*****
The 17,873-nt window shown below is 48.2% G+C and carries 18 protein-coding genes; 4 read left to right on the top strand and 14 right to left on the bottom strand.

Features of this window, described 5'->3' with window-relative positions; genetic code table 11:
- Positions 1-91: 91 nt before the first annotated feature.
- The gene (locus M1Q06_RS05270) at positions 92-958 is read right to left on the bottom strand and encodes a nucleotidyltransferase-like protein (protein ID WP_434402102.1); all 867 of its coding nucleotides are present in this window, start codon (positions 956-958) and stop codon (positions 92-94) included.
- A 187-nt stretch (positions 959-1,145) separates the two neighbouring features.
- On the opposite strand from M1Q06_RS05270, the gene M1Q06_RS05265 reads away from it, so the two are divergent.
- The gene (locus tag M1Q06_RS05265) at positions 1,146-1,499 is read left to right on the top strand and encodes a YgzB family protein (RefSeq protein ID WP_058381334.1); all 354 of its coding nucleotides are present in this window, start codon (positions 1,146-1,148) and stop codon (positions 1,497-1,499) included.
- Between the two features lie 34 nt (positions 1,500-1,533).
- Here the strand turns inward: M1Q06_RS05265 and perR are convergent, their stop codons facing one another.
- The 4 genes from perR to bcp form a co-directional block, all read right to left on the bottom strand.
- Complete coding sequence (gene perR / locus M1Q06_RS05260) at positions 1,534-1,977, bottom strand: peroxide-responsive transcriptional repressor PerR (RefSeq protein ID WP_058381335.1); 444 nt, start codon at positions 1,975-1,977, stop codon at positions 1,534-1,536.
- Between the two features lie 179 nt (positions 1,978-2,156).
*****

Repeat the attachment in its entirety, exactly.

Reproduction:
The 17,873-nt window shown below is 48.2% G+C and carries 18 protein-coding genes; 4 read left to right on the top strand and 14 right to left on the bottom strand.

Features of this window, described 5'->3' with window-relative positions; genetic code table 11:
- Positions 1-91: 91 nt before the first annotated feature.
- The gene (locus M1Q06_RS05270) at positions 92-958 is read right to left on the bottom strand and encodes a nucleotidyltransferase-like protein (protein ID WP_434402102.1); all 867 of its coding nucleotides are present in this window, start codon (positions 956-958) and stop codon (positions 92-94) included.
- A 187-nt stretch (positions 959-1,145) separates the two neighbouring features.
- On the opposite strand from M1Q06_RS05270, the gene M1Q06_RS05265 reads away from it, so the two are divergent.
- The gene (locus tag M1Q06_RS05265) at positions 1,146-1,499 is read left to right on the top strand and encodes a YgzB family protein (RefSeq protein ID WP_058381334.1); all 354 of its coding nucleotides are present in this window, start codon (positions 1,146-1,148) and stop codon (positions 1,497-1,499) included.
- Between the two features lie 34 nt (positions 1,500-1,533).
- Here the strand turns inward: M1Q06_RS05265 and perR are convergent, their stop codons facing one another.
- The 4 genes from perR to bcp form a co-directional block, all read right to left on the bottom strand.
- Complete coding sequence (gene perR / locus M1Q06_RS05260) at positions 1,534-1,977, bottom strand: peroxide-responsive transcriptional repressor PerR (RefSeq protein ID WP_058381335.1); 444 nt, start codon at positions 1,975-1,977, stop codon at positions 1,534-1,536.
- Between the two features lie 179 nt (positions 1,978-2,156).